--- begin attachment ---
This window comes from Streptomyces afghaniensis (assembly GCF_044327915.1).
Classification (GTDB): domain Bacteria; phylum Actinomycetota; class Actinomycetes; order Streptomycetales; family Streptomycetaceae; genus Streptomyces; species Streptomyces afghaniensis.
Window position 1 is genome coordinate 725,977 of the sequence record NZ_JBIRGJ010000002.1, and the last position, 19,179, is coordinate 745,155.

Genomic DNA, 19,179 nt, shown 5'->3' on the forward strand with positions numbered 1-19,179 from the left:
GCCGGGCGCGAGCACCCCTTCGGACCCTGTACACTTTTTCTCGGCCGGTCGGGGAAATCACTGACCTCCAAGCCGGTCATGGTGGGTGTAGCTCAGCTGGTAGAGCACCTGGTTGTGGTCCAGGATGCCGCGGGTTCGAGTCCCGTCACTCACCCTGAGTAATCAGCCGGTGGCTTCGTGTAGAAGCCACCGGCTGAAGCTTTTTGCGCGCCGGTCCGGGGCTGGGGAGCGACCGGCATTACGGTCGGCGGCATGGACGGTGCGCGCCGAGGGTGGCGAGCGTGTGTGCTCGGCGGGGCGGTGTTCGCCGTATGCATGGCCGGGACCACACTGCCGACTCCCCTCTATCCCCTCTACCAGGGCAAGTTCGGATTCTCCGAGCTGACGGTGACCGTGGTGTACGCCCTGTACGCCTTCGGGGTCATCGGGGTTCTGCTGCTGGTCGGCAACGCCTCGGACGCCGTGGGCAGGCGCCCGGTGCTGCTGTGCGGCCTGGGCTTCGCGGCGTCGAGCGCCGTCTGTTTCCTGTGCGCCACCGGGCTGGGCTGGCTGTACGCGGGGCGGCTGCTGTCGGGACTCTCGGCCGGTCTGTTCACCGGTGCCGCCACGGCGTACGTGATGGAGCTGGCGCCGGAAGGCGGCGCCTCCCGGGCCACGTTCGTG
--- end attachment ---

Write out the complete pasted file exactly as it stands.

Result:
This window comes from Streptomyces afghaniensis (assembly GCF_044327915.1).
Classification (GTDB): domain Bacteria; phylum Actinomycetota; class Actinomycetes; order Streptomycetales; family Streptomycetaceae; genus Streptomyces; species Streptomyces afghaniensis.
Window position 1 is genome coordinate 725,977 of the sequence record NZ_JBIRGJ010000002.1, and the last position, 19,179, is coordinate 745,155.

Genomic DNA, 19,179 nt, shown 5'->3' on the forward strand with positions numbered 1-19,179 from the left:
GCCGGGCGCGAGCACCCCTTCGGACCCTGTACACTTTTTCTCGGCCGGTCGGGGAAATCACTGACCTCCAAGCCGGTCATGGTGGGTGTAGCTCAGCTGGTAGAGCACCTGGTTGTGGTCCAGGATGCCGCGGGTTCGAGTCCCGTCACTCACCCTGAGTAATCAGCCGGTGGCTTCGTGTAGAAGCCACCGGCTGAAGCTTTTTGCGCGCCGGTCCGGGGCTGGGGAGCGACCGGCATTACGGTCGGCGGCATGGACGGTGCGCGCCGAGGGTGGCGAGCGTGTGTGCTCGGCGGGGCGGTGTTCGCCGTATGCATGGCCGGGACCACACTGCCGACTCCCCTCTATCCCCTCTACCAGGGCAAGTTCGGATTCTCCGAGCTGACGGTGACCGTGGTGTACGCCCTGTACGCCTTCGGGGTCATCGGGGTTCTGCTGCTGGTCGGCAACGCCTCGGACGCCGTGGGCAGGCGCCCGGTGCTGCTGTGCGGCCTGGGCTTCGCGGCGTCGAGCGCCGTCTGTTTCCTGTGCGCCACCGGGCTGGGCTGGCTGTACGCGGGGCGGCTGCTGTCGGGACTCTCGGCCGGTCTGTTCACCGGTGCCGCCACGGCGTACGTGATGGAGCTGGCGCCGGAAGGCGGCGCCTCCCGGGCCACGTTCGTG